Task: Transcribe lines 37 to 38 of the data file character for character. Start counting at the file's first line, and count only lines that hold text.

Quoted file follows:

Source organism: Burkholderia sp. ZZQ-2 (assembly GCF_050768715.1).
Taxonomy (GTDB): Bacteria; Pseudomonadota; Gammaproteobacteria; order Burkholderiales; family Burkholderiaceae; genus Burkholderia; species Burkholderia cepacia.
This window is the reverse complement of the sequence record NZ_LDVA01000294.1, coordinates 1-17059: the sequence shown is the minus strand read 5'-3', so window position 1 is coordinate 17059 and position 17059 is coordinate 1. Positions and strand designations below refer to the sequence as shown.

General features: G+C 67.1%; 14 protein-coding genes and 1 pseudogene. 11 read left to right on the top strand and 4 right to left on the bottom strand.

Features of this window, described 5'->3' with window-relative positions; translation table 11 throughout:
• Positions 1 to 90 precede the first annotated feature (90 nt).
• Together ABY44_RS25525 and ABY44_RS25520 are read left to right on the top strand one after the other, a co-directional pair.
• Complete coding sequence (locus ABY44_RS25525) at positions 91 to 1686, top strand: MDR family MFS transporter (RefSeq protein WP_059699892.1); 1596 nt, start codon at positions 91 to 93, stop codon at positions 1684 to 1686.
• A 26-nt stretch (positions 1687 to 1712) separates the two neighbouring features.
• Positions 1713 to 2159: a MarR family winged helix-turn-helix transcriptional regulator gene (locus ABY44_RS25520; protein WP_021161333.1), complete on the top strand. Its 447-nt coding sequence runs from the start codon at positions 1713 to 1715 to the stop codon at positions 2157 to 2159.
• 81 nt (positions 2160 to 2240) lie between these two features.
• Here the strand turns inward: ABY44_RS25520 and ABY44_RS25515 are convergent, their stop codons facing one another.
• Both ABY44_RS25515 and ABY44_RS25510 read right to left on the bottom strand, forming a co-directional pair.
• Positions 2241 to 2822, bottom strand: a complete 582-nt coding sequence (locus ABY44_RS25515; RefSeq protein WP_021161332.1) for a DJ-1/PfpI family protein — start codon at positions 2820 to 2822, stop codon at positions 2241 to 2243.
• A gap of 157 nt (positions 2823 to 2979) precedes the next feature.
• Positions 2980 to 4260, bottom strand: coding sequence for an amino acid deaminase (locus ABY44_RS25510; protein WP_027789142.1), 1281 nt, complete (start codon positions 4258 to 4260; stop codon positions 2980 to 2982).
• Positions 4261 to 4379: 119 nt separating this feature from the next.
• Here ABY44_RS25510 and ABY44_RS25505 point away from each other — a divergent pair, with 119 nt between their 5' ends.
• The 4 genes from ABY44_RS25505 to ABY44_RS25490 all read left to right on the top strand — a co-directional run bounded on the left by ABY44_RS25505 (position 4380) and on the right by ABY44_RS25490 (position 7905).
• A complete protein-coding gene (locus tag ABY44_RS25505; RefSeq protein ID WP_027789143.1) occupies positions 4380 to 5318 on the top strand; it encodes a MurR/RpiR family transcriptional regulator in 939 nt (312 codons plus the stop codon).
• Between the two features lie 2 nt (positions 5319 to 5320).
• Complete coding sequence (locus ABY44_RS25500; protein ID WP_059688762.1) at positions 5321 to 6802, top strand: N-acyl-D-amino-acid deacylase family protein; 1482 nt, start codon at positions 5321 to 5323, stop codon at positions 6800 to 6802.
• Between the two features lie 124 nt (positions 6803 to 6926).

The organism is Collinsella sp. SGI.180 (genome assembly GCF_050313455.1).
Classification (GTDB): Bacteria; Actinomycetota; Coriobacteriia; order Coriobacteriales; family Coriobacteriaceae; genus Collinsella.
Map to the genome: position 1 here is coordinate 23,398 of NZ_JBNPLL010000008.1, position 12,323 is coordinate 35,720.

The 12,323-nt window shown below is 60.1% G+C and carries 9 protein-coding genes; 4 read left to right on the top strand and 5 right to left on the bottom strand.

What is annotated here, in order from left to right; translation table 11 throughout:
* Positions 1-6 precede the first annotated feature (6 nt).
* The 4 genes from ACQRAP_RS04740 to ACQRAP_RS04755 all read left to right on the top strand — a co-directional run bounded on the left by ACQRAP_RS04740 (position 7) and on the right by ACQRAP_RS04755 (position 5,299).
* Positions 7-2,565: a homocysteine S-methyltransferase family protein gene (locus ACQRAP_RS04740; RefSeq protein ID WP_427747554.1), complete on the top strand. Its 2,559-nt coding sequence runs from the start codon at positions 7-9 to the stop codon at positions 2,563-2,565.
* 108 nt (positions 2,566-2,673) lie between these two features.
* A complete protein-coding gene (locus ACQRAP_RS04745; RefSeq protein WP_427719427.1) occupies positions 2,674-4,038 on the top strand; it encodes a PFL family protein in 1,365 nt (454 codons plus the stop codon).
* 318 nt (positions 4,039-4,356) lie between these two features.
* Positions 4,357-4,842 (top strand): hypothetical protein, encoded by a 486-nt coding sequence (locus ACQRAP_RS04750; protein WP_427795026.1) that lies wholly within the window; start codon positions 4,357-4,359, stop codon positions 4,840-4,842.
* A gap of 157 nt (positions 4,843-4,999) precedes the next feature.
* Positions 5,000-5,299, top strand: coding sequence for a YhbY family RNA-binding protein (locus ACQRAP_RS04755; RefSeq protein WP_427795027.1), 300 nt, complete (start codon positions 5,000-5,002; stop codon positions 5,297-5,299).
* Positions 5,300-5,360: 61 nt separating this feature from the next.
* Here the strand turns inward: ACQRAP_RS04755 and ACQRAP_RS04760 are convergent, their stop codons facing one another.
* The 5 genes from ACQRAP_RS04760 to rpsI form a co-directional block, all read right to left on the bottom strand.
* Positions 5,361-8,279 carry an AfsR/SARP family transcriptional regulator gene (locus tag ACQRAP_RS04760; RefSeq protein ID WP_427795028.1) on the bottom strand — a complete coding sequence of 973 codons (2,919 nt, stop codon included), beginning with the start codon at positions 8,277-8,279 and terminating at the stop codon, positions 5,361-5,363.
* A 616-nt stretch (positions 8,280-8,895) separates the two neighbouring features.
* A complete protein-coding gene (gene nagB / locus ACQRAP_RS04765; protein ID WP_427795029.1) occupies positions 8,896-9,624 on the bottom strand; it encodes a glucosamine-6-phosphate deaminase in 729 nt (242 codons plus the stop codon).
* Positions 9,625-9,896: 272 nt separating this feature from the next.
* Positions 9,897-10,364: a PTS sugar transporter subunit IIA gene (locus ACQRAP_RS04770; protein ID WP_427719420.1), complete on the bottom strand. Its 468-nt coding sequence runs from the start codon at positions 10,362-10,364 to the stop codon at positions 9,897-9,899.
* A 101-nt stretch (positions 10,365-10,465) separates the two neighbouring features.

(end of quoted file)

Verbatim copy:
* Positions 5,000-5,299, top strand: coding sequence for a YhbY family RNA-binding protein (locus ACQRAP_RS04755; RefSeq protein WP_427795027.1), 300 nt, complete (start codon positions 5,000-5,002; stop codon positions 5,297-5,299).
* Positions 5,300-5,360: 61 nt separating this feature from the next.